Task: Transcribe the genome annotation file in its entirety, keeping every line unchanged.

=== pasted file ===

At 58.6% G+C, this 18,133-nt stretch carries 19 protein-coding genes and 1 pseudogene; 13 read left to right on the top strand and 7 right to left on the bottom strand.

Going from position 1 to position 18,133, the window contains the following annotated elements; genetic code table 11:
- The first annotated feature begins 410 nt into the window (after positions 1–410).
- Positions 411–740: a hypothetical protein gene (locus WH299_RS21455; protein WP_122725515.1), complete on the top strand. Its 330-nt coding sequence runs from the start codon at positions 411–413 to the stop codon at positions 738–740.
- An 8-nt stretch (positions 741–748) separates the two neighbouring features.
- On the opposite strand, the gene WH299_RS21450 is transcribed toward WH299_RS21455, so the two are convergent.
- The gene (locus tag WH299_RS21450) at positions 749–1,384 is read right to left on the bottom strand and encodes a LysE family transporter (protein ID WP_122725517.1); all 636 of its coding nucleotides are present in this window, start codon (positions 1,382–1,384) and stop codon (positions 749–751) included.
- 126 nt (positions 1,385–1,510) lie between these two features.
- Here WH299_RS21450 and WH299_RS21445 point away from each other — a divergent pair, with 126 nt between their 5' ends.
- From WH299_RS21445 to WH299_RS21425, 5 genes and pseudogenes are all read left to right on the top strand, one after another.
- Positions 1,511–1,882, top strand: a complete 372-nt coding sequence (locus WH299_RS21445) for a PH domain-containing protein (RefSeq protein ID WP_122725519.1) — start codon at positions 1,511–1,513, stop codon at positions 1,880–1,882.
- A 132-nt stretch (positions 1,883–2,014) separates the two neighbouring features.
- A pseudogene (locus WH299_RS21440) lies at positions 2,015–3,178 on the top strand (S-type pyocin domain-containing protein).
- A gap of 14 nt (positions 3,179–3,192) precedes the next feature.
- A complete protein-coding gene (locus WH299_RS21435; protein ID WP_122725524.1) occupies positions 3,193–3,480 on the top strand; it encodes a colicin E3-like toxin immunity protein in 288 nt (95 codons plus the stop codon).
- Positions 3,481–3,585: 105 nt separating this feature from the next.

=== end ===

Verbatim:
At 58.6% G+C, this 18,133-nt stretch carries 19 protein-coding genes and 1 pseudogene; 13 read left to right on the top strand and 7 right to left on the bottom strand.

Going from position 1 to position 18,133, the window contains the following annotated elements; genetic code table 11:
- The first annotated feature begins 410 nt into the window (after positions 1–410).
- Positions 411–740: a hypothetical protein gene (locus WH299_RS21455; protein WP_122725515.1), complete on the top strand. Its 330-nt coding sequence runs from the start codon at positions 411–413 to the stop codon at positions 738–740.
- An 8-nt stretch (positions 741–748) separates the two neighbouring features.
- On the opposite strand, the gene WH299_RS21450 is transcribed toward WH299_RS21455, so the two are convergent.
- The gene (locus tag WH299_RS21450) at positions 749–1,384 is read right to left on the bottom strand and encodes a LysE family transporter (protein ID WP_122725517.1); all 636 of its coding nucleotides are present in this window, start codon (positions 1,382–1,384) and stop codon (positions 749–751) included.
- 126 nt (positions 1,385–1,510) lie between these two features.
- Here WH299_RS21450 and WH299_RS21445 point away from each other — a divergent pair, with 126 nt between their 5' ends.
- From WH299_RS21445 to WH299_RS21425, 5 genes and pseudogenes are all read left to right on the top strand, one after another.
- Positions 1,511–1,882, top strand: a complete 372-nt coding sequence (locus WH299_RS21445) for a PH domain-containing protein (RefSeq protein ID WP_122725519.1) — start codon at positions 1,511–1,513, stop codon at positions 1,880–1,882.
- A 132-nt stretch (positions 1,883–2,014) separates the two neighbouring features.
- A pseudogene (locus WH299_RS21440) lies at positions 2,015–3,178 on the top strand (S-type pyocin domain-containing protein).
- A gap of 14 nt (positions 3,179–3,192) precedes the next feature.
- A complete protein-coding gene (locus WH299_RS21435; protein ID WP_122725524.1) occupies positions 3,193–3,480 on the top strand; it encodes a colicin E3-like toxin immunity protein in 288 nt (95 codons plus the stop codon).
- Positions 3,481–3,585: 105 nt separating this feature from the next.